The Anne Frank Case: Simon Wiesenthal's Search for the Truth

Overview

This inspiring and suspenseful account testifies to the difference that one man's dedication can make.

In October 1958 renowned Nazi hunter Simon Wiesenthal received a disturbing phone call at his home in Linz, Austria. He rushed to the Landes Theater, where a group of teenagers were disrupting a performance of The Diary of Anne Frank. Wiesenthal, a Holocaust survivor, had made it his life work to ensure that Anne Frank and others who had ...
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Overview

This inspiring and suspenseful account testifies to the difference that one man's dedication can make.

In October 1958 renowned Nazi hunter Simon Wiesenthal received a disturbing phone call at his home in Linz, Austria. He rushed to the Landes Theater, where a group of teenagers were disrupting a performance of The Diary of Anne Frank. Wiesenthal, a Holocaust survivor, had made it his life work to ensure that Anne Frank and others who had died in the Holocaust were not forgotten. He was deeply concerned that many local teenagers seemed to agree with the neo-Nazi protesters that Anne's diary was a hoax. Determined to find definitive proof that the diary was authentic, Wiesenthal began a five-year-long search for the Gestapo officer who arrested the Frank family.
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Editorial Reviews

Children's Literature - Myrna Dee Marler
Explaining the Nazi-engineered Jewish Holocaust to children is complicated. This book may or may not succeed at the task. The mostly dark-toned pictures are of angry people in meetings, of people suffering or of Simon Wiesenthal on the hunt for survivors who can attest to the veracity of Anne Frank's diary. Maybe a child's imagination will be captivated by the story, but it's a grim subject for a picture book. The story itself is complex, recounting the story of Wiesenthal's life, the rise of the Nazis to power, the sufferings of the Jews, his own ordeal in the concentration camps, the motivation behind his dedicated search for Nazis after the war, the questioned authenticity of Anne Frank's diary and his search for the Nazi policeman who arrested the Frank family in the Annex before they were sent to a concentration camp. Perhaps this is best for older children who wouldn't be turned off by the picture book format and who are interested in history. It's an important story that needs to be told, and it is told well. However, the choice of format is puzzling. Reviewer: Myrna Dee Marler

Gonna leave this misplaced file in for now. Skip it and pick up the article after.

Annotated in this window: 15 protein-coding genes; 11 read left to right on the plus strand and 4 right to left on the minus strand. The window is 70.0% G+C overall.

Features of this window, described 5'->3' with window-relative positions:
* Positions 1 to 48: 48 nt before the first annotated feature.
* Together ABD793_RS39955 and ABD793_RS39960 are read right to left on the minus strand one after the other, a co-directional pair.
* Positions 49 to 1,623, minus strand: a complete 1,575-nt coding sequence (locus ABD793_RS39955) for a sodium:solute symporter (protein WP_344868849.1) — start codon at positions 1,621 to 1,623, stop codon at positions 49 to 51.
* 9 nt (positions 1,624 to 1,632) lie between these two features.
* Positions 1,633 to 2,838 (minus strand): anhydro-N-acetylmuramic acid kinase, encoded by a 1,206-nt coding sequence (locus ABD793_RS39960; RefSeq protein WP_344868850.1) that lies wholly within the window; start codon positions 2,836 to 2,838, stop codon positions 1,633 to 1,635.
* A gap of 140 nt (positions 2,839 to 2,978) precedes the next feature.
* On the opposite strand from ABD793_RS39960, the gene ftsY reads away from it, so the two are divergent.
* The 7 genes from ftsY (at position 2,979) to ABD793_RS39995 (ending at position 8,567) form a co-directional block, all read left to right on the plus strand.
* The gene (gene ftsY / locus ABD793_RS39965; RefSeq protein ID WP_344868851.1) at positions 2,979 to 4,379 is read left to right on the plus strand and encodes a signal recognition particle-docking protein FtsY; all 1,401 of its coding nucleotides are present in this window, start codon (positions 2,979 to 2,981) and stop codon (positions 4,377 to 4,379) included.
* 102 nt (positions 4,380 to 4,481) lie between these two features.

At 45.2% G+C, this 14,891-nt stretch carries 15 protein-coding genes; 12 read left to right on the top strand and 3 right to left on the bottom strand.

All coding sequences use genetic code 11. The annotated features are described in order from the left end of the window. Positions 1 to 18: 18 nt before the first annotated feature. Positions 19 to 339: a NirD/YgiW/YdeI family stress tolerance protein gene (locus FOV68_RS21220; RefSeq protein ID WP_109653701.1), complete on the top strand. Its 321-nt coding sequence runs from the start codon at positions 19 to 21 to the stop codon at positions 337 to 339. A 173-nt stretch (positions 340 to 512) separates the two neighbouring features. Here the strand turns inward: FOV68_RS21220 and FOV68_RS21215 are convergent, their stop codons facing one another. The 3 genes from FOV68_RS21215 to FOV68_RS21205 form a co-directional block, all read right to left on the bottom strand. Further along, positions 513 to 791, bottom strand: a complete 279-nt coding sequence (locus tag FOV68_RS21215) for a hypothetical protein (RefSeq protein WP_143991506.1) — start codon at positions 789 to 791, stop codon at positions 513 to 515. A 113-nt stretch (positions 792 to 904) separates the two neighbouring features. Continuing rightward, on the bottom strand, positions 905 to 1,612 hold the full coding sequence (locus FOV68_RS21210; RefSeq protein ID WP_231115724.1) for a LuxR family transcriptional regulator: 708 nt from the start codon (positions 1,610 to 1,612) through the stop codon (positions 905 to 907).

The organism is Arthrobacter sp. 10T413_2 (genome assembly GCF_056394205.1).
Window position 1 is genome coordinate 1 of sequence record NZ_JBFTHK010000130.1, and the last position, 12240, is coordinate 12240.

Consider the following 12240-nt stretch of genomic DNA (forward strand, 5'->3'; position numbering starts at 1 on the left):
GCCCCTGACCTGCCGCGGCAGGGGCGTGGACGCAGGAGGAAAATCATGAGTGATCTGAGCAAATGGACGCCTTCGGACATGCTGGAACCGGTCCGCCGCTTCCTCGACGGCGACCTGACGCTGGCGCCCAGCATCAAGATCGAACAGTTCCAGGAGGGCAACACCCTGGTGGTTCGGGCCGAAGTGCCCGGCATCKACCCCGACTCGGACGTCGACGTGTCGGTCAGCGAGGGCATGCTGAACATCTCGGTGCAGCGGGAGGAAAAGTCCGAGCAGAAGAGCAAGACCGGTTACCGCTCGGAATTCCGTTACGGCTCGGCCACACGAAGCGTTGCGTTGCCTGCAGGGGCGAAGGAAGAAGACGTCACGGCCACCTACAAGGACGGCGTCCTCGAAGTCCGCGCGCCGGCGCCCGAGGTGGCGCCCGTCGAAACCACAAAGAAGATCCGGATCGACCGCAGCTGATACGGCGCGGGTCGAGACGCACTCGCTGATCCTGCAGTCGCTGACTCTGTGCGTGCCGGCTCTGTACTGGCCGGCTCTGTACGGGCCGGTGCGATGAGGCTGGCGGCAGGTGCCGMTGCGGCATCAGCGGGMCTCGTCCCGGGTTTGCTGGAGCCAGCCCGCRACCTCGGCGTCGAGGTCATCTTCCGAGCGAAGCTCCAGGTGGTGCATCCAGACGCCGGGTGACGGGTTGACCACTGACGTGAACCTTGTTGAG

School Library Journal

Gr 6-8

In 1958, Holocaust deniers disrupted a theater performance of The Diary of Anne Frank . In response, the well-known Nazi hunter Simon Wiesenthal vowed to prove Anne's story true by finding the Gestapo officer who'd arrested her and her family. Much detective work led to the 1963 discovery of the man in question. This "hook" is the framing story for a picture-book biography chronicling Wiesenthal's experiences during World War II and illustrating the development of his unusual career. The book is meticulously researched and packed with dates, facts, and quotes from the subject and others. Back matter includes an overview of Wiesenthal's life. The amount of detail, while admirably scholarly, makes the text rather dense and dry, and casual readers will find it slowgoing. Farnsworth's dark, realistic paintings are quietly dignified. The scenes have a cinematic drama in their use of lighting and in the contrasts between long shots and close-ups. This book is highly recommended for Holocaust collections, but it will be best appreciated by sophisticated readers or those with an already strong interest in the subject.-Heidi Estrin, Feldman Children's Library at Congregation B'nai Israel, Boca Raton, FL

Kirkus Reviews
The post-World War II publication of Anne Frank's diary made her the icon for all the murdered Jewish children during the Holocaust. In 1958, an Austrian performance of the play based on the diary was disrupted by teenage neo-Nazis who had been taught that the Holocaust was a fraud. Simon Wiesenthal was a Holocaust survivor who gathered information about the whereabouts of Nazis in order to bring them to justice. Called to the theater, he vowed to find the Gestapo officer who had arrested the Frank family, thus proving that the diary was not a fake. This lengthy picture book carefully details the horrors of Wiesenthal's life, from ghetto to concentration camps to liberation, and emphasizes the phenomenal memory that made possible his determination to "tell what it was really like." It is a painstaking, long, frustrating piece of detection, hampered by postwar political realities and aided by phone books. Rubin, who has authored other titles on the Holocaust, has crafted another notable contribution. Farnsworth's full-page paintings in dark hues are stark and haunting. (author's note, resources, glossary) (Picture book/biography. 10 & up)
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Product Details

  • ISBN-13: 9780823421091
  • Publisher: Holiday House, Inc.
  • Publication date: 1/15/2009
  • Pages: 40
  • Sales rank: 1,456,126
  • Age range: 10 - 13 Years
  • Lexile: 910L (what's this?)
  • Product dimensions: 8.70 (w) x 11.10 (h) x 0.50 (d)

Meet the Author

Susan Goldman Rubin is the award-winning author of more than thirty-five books for young readers, including Fireflies in the Dark, a Sydney Taylor Award Honor Book, a SCBWI Golden Kite Honor Book, and a Booklist Top Ten Art Book for Youth. She lives in Malibu, California. Visit Susan at susangoldmanrubin.com.

Bill Farnsworth has illustrated numerous books for children. Publishers Weekly called his oil paintings for The Flag with Fifty-six Stars by Susan Rubin "nothing short of extraordinary" in a starred review. Bill lives in Florida. Visit him online at BillFarnsworth.com
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